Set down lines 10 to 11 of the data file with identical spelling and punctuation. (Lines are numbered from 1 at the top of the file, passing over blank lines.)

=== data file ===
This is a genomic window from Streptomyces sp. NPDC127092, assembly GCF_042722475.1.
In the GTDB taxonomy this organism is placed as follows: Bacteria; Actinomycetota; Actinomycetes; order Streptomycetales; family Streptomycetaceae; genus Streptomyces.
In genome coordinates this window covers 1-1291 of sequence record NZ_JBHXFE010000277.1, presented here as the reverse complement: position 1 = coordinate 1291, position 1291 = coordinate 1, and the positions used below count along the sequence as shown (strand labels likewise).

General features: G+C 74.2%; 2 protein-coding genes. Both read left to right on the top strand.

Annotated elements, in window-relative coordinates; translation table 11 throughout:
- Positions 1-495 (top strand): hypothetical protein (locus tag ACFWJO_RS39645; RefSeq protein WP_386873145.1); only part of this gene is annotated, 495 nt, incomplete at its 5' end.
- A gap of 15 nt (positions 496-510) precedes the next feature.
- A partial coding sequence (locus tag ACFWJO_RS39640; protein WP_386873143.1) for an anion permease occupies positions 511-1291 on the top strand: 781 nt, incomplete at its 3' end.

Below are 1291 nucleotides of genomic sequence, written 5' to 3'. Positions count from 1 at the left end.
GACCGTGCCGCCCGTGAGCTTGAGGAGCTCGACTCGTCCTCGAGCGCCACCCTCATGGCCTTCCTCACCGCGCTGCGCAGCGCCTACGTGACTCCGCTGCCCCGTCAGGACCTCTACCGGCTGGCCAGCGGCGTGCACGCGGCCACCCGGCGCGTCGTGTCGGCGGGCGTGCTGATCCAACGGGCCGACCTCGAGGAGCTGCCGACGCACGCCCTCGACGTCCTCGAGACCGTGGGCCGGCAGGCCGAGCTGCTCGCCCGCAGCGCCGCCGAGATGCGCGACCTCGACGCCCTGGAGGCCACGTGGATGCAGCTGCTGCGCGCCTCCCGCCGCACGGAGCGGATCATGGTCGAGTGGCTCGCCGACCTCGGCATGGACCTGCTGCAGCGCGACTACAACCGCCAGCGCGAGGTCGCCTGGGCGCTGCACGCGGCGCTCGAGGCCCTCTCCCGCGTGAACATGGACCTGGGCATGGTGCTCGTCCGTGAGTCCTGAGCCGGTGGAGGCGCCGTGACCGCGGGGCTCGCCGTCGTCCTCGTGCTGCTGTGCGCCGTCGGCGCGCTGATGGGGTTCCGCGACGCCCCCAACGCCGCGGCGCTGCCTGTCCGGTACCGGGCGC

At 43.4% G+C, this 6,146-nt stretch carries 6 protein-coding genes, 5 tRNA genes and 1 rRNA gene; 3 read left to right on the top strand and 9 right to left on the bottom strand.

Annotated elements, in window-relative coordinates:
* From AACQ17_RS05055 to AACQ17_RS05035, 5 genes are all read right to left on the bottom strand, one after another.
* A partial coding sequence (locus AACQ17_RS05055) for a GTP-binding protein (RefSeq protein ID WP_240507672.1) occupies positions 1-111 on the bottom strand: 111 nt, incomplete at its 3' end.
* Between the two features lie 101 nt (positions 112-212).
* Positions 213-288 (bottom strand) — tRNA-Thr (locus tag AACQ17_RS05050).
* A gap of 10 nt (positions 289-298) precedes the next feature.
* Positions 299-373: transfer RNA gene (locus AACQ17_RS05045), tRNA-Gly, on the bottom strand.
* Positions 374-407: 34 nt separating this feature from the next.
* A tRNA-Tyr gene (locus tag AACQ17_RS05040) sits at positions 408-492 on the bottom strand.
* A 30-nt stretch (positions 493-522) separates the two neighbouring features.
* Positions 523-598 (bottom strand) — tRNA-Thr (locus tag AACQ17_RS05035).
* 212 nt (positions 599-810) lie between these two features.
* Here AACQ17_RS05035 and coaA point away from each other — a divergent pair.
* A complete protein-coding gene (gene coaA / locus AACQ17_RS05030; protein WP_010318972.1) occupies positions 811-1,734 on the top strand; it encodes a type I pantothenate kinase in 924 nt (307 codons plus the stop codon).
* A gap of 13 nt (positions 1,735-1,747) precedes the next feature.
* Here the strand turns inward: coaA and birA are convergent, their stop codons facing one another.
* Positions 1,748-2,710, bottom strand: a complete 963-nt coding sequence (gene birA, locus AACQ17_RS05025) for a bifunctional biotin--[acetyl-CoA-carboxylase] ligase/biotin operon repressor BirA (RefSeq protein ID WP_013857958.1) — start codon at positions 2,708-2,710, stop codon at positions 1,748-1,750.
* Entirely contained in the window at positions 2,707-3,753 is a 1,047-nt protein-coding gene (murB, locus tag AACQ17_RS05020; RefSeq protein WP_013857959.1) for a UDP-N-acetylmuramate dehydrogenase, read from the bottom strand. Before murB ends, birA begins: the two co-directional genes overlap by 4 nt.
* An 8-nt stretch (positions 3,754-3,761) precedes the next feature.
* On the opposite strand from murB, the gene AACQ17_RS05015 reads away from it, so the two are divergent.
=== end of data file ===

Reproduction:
GACCGTGCCGCCCGTGAGCTTGAGGAGCTCGACTCGTCCTCGAGCGCCACCCTCATGGCCTTCCTCACCGCGCTGCGCAGCGCCTACGTGACTCCGCTGCCCCGTCAGGACCTCTACCGGCTGGCCAGCGGCGTGCACGCGGCCACCCGGCGCGTCGTGTCGGCGGGCGTGCTGATCCAACGGGCCGACCTCGAGGAGCTGCCGACGCACGCCCTCGACGTCCTCGAGACCGTGGGCCGGCAGGCCGAGCTGCTCGCCCGCAGCGCCGCCGAGATGCGCGACCTCGACGCCCTGGAGGCCACGTGGATGCAGCTGCTGCGCGCCTCCCGCCGCACGGAGCGGATCATGGTCGAGTGGCTCGCCGACCTCGGCATGGACCTGCTGCAGCGCGACTACAACCGCCAGCGCGAGGTCGCCTGGGCGCTGCACGCGGCGCTCGAGGCCCTCTCCCGCGTGAACATGGACCTGGGCATGGTGCTCGTCCGTGAGTCCTGAGCCGGTGGAGGCGCCGTGACCGCGGGGCTCGCCGTCGTCCTCGTGCTGCTGTGCGCCGTCGGCGCGCTGATGGGGTTCCGCGACGCCCCCAACGCCGCGGCGCTGCCTGTCCGGTACCGGGCGC

At 43.4% G+C, this 6,146-nt stretch carries 6 protein-coding genes, 5 tRNA genes and 1 rRNA gene; 3 read left to right on the top strand and 9 right to left on the bottom strand.